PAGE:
The Harvest Moon this week is the ninth Full Moon of the year and one of the most chilling spectacles of astronomy. Not only will the Full Moon rise around the time of sunset, but it will also be a smaller-than-usual Micromoon. In some parts of the world, the Harvest Moon will also peak before midnight on Friday 13th. The rare occurrence on the superstitious date has stargazers around the world buzzing with excitement.
Patrick Sullivan wrote on Twitter: “So September 13 is going to be Friday the 13th. Plus it’s going to be a Full Moon and not only that, it’s going to be a Full Harvest Moon. It’s bouta be real spooky.”
Jose Herrera said: “Next Friday is Friday the 13th and it’s gonna be a Full Moon so if y’all see me in the woods dancing naked, mind your business.”
Alena Kiel said: “Anyway so my birthday is on Friday the 13th and there’s a Full Moon so I guess I’m gonna be extra powerful this year.”
And Cherri Carrigan tweeted: “The occurrence of a Full Moon on Friday 13th is actually pretty rare. It previously happened on October 13, 2000, and won’t happen again until August 13, 2049.
“So, grab a friend and head outside on Friday night! Who’s in?”
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When is the Full Harvest Moon in September this year?
Depending on where you live, the Full Moon will peak on Friday, September 13 or in the wee morning hours of Saturday, September 14.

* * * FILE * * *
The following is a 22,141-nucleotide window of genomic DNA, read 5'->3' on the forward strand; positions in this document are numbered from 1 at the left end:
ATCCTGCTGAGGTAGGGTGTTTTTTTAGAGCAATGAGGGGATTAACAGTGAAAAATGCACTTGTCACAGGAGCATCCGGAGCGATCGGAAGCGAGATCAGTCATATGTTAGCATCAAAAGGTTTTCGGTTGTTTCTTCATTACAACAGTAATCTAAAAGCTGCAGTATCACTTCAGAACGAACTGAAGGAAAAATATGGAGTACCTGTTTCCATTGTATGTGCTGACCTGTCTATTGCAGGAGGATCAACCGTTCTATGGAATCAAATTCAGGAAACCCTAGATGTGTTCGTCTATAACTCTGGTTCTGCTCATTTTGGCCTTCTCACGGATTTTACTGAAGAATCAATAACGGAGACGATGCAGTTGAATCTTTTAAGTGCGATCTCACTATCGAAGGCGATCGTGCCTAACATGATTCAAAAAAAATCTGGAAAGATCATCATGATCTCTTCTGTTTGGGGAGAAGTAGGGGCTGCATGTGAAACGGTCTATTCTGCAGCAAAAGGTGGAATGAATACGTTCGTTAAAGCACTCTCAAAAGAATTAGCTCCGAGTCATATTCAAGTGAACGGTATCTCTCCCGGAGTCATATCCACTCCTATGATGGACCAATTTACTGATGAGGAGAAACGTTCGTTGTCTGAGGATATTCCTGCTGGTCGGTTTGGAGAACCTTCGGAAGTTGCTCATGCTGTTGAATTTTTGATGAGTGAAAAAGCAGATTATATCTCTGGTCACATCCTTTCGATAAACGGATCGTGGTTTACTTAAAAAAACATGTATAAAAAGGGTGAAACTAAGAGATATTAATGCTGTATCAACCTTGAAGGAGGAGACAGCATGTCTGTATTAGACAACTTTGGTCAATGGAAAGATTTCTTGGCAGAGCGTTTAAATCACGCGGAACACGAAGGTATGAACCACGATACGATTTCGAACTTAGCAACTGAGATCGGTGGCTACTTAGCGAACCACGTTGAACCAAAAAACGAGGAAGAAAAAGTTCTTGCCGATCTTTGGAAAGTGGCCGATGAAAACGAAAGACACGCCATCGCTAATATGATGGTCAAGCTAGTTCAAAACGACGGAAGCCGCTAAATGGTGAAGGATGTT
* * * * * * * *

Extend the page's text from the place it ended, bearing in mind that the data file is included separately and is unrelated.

This means the Harvest Moon precedes the Autumn Equinox by just nine days this year.
Here in the UK, the Harvest Moon will arrive around 5.32am BST (4.32am UTC).
In central and western parts of the US, however, the Harvest Moon will appear on Friday.
Old Farmers’ Almanac astronomer Joe Rao said: “The arrival of this year’s Harvest Moon will depend on which time zone you happen to live in.
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“If you live in the Eastern Time Zone, the moment the Moon turns full will occur just after midnight—at 12.33am – on Saturday, the 14th.
“But if you live elsewhere in the country—in the Central, Mountain, or Pacific time zones—the moment that the Moon turns full comes before midnight on Friday, the 13th.”
When viewed from Los Angeles, the Full Moon will peak around 9.32pm PDT.
Over Chicago, Illinois, the Full Moon will peak around 11.32pm CDT.
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Why is the Harvest Moon so special this year?
The appearance of a Full Moon on the unlucky date of Friday the 13th only happens once every 20 years.
The Harvest Moon will also peak during a so-called Micromoon when the lunar orb appears up to 14 percent smaller.
Mr Rao said: “To add to this Full Moon ‘madness’, this upcoming Full Moon very nearly coincides with apogee – that point in its orbit which places it at its greatest distance from the Earth: 252,100 miles away.
“Remember last February, when the Full Moon coincided with perigee, its closest point to Earth?
“The Moon was more than 30,000 miles closer and was accordingly branded a ‘Supermoon’.”